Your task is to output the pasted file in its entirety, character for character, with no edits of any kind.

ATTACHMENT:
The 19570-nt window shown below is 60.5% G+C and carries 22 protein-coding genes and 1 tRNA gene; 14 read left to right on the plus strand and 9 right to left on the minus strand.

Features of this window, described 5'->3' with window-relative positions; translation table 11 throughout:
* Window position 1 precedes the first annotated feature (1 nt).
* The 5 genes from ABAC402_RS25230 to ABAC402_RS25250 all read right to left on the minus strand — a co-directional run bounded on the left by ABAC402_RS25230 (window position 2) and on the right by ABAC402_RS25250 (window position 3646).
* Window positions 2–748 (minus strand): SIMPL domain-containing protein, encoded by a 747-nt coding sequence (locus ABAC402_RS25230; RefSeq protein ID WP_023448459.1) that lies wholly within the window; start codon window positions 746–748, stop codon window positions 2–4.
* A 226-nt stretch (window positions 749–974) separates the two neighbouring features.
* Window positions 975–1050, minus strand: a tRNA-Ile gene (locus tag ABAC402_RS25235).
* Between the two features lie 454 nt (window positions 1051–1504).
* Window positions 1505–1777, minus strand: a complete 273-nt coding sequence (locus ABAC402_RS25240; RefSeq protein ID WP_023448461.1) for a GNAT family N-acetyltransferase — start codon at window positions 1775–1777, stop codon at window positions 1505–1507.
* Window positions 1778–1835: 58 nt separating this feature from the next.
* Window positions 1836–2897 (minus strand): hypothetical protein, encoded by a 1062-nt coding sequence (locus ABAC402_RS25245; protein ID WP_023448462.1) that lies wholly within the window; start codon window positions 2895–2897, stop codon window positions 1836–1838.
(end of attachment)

The 19570-nt window shown below is 60.5% G+C and carries 22 protein-coding genes and 1 tRNA gene; 14 read left to right on the plus strand and 9 right to left on the minus strand.

Features of this window, described 5'->3' with window-relative positions; translation table 11 throughout:
* Window position 1 precedes the first annotated feature (1 nt).
* The 5 genes from ABAC402_RS25230 to ABAC402_RS25250 all read right to left on the minus strand — a co-directional run bounded on the left by ABAC402_RS25230 (window position 2) and on the right by ABAC402_RS25250 (window position 3646).
* Window positions 2–748 (minus strand): SIMPL domain-containing protein, encoded by a 747-nt coding sequence (locus ABAC402_RS25230; RefSeq protein ID WP_023448459.1) that lies wholly within the window; start codon window positions 746–748, stop codon window positions 2–4.
* A 226-nt stretch (window positions 749–974) separates the two neighbouring features.
* Window positions 975–1050, minus strand: a tRNA-Ile gene (locus tag ABAC402_RS25235).
* Between the two features lie 454 nt (window positions 1051–1504).
* Window positions 1505–1777, minus strand: a complete 273-nt coding sequence (locus ABAC402_RS25240; RefSeq protein ID WP_023448461.1) for a GNAT family N-acetyltransferase — start codon at window positions 1775–1777, stop codon at window positions 1505–1507.
* Window positions 1778–1835: 58 nt separating this feature from the next.
* Window positions 1836–2897 (minus strand): hypothetical protein, encoded by a 1062-nt coding sequence (locus ABAC402_RS25245; protein ID WP_023448462.1) that lies wholly within the window; start codon window positions 2895–2897, stop codon window positions 1836–1838.